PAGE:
Latin American liberalism: a mirage?

Author:Llosa, Alvaro Vargas
 
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It is said that Latin America's misfortune is instability. I believe the opposite. "Next to instability," German Arciniegas wrote in 1958, "there at times occurs something worse: stability" (all translations from Spanish-language material are mine). A word with a double meaning, stability signifies continuity yet also denotes a static or immutable quality. In the two centuries of Latin America's existence as independent republics, a permanent institutional and political order has followed a path of continuity under the constant swings of the present and the mirages of turbulent change. At the same time, we Latin Americans have not known how to be unstable where we should be. For this reason, Latin America's standard of living is one-tenth that of the United States and Canada; one-half of our population is poor, and one-quarter lives in misery (Sol M. Linowitz Forum 1997). A decade after the poorly named "liberal" reforms south of the Rio Grande, dismay is spreading from one end of Latin America to another. The developed countries are stable in essential matters and unstable in the rest--perfectly inverse to our own realities. In the United States at the beginning of the twentieth century, railroad stocks, the symbol of heavy industry, were the only stocks that a conservative investor took into account in the so-called blue chips. At the close of the century, with a recorded increase of 26,130 percent in the Dow Jones index, the stars of the American stock market were companies with no profits, examples being such dissimilar endeavors as Amazon and the Internet Capital Group (Norris 2000). Can there be any greater instability? Yet, thanks to fundamental stability, this transition, a revolution that has changed the symbols of the modern economy, has taken place, transferring the locus of universal progress from industrial goods to the world of the mind and the imagination. In Latin America, however, our sense of what must be changeable and what must be constant in a society has determined that the only progress recorded during the past century was that forced by the progress of the developed countries. Whereas some countries of the world rode on the back of the universal technological Pegasus, we clutched its hooves and were dragged along. Ours was a passive progress.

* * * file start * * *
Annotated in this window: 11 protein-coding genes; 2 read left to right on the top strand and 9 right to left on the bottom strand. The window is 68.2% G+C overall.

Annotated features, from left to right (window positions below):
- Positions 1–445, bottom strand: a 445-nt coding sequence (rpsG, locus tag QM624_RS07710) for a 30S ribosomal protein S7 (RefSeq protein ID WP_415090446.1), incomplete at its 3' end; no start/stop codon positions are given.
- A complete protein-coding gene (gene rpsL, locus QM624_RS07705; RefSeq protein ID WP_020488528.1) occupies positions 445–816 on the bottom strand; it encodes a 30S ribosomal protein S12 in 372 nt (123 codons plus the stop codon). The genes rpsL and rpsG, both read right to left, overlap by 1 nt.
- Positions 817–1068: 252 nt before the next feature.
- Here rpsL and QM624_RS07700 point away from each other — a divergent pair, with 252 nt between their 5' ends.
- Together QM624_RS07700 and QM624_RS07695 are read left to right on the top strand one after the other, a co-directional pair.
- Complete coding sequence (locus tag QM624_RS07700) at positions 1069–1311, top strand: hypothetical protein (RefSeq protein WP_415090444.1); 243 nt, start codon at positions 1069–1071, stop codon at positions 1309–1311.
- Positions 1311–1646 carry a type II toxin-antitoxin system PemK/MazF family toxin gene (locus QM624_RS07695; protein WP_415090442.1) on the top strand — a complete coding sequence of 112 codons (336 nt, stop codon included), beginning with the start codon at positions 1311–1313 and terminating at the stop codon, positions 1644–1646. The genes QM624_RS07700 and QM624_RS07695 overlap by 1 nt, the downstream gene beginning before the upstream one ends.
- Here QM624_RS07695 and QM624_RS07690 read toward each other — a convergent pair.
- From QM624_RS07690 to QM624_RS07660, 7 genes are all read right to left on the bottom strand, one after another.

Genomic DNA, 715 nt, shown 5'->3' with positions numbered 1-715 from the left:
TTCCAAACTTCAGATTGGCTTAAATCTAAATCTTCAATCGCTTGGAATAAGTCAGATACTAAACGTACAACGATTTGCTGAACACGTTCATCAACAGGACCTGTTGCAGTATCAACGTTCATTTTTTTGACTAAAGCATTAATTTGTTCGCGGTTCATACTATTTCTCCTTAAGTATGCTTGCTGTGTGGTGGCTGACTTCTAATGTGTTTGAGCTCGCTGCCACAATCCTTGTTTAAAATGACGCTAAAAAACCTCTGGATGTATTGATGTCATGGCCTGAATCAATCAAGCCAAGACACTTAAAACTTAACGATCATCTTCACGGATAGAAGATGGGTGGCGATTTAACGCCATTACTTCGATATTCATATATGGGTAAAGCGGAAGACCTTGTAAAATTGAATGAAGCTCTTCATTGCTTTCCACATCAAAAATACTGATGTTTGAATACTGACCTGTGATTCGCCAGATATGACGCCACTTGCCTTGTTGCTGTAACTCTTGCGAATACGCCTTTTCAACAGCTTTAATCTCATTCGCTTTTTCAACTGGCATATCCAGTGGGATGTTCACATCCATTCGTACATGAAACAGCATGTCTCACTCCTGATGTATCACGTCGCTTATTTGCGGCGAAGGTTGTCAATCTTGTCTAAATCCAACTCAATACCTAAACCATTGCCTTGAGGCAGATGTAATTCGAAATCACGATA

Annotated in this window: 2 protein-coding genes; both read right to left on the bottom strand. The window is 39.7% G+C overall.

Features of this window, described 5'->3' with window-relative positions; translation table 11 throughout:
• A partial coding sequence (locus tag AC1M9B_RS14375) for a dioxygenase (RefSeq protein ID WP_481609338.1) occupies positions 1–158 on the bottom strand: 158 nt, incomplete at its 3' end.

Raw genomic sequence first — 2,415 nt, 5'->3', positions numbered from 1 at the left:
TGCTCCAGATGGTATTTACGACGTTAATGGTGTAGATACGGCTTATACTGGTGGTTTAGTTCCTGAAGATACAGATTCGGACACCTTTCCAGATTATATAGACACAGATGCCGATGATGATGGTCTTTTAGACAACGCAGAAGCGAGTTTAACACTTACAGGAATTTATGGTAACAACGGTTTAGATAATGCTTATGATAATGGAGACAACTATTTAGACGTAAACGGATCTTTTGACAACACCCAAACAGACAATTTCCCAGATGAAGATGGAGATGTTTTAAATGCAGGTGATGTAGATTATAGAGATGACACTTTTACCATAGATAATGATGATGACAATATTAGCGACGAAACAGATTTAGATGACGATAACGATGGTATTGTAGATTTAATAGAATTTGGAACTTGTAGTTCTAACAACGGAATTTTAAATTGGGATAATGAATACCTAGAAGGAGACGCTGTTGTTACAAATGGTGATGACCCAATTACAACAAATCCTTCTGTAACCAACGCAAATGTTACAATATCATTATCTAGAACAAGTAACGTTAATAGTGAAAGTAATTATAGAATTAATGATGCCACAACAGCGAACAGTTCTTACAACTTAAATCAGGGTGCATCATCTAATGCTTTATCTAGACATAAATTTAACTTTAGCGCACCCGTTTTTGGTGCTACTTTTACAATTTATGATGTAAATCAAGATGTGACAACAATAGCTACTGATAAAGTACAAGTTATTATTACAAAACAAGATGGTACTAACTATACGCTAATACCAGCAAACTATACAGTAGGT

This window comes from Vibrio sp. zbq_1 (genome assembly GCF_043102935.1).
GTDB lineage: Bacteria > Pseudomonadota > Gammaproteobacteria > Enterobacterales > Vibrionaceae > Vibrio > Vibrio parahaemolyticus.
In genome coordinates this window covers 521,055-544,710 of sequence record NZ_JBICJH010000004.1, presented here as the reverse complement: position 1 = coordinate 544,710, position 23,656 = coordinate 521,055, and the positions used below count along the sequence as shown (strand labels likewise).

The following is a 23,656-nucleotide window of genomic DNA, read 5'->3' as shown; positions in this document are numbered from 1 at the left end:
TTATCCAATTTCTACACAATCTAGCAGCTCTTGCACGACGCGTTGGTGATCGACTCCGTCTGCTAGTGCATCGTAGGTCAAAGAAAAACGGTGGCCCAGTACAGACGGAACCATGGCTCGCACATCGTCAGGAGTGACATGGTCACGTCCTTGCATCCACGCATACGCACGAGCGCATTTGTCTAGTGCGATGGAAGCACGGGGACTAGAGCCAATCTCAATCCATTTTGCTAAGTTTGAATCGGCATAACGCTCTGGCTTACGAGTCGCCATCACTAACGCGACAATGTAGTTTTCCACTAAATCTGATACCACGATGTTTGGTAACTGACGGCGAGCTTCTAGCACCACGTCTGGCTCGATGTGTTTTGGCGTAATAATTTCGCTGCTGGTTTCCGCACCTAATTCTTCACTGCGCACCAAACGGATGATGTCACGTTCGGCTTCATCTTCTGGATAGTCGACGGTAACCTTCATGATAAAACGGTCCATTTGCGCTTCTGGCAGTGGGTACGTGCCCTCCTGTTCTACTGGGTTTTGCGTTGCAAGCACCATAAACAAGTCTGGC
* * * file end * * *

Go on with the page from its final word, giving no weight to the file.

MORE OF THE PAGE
Auth is the word I would use to describe the basic characteristic of our institutional organization and, by extension, of our societies. Caudillismo, the overwhelming influence of the strongman in government that emerged from our battles for independence, is still the mark of our political life, even in democracy. Together with the strong positivist influence inherited from the nineteenth century, caudillismo has placed the will over legislation and legislation over law to the point that we have been governed by a teleocracy (a government of objectives) instead of by a nomocracy (a government of laws)--to apply the formula used by Bertrand de Jouvenel. Heliocentric like the Inca society, which revolved around a Sun god incarnated by the emperor, our societies have circled the orbit of political and military power. For us, order has not been that "balance generated from inside" a society, but rather the "pressure exerted from outside it," according to Ortega y Gasset's conception ([1927] 1974). Therefore, the distinguishing Latin American figures at the end of the twentieth century were authoritarian caudillos--from Fidel Castro to Augusto Pinochet and from Alberto Fujimori to Hugo Chavez--a strange cocktail of populism, nationalism, theatricality, and antiliberalism arising in the homeland of Francisco Miranda and Andres Bello (also the homeland, to be sure, of the military caudillos Simon Bolivar and Antonio Jose de Sucre).

In our countries' collectivism--or disdain for the individual--has been another constant, the offspring of an ancient tradition. The Greeks gave personal, individual characteristics to abstractions of the mind. At some point, human intelligence began to do the opposite: to give an abstract, later collective, meaning to the individual and to the human. Perhaps Roman law, a great achievement in many ways, later contributed through legal abstractions to the birth of collectivist concepts such as race, nation, and people. In any case, the collectivist rationalism of the eighteenth and nineteenth centuries took deeper root in us than did ideas of freedom. Since then, collectivism has been a political seal, a product and extension of our authoritarianism.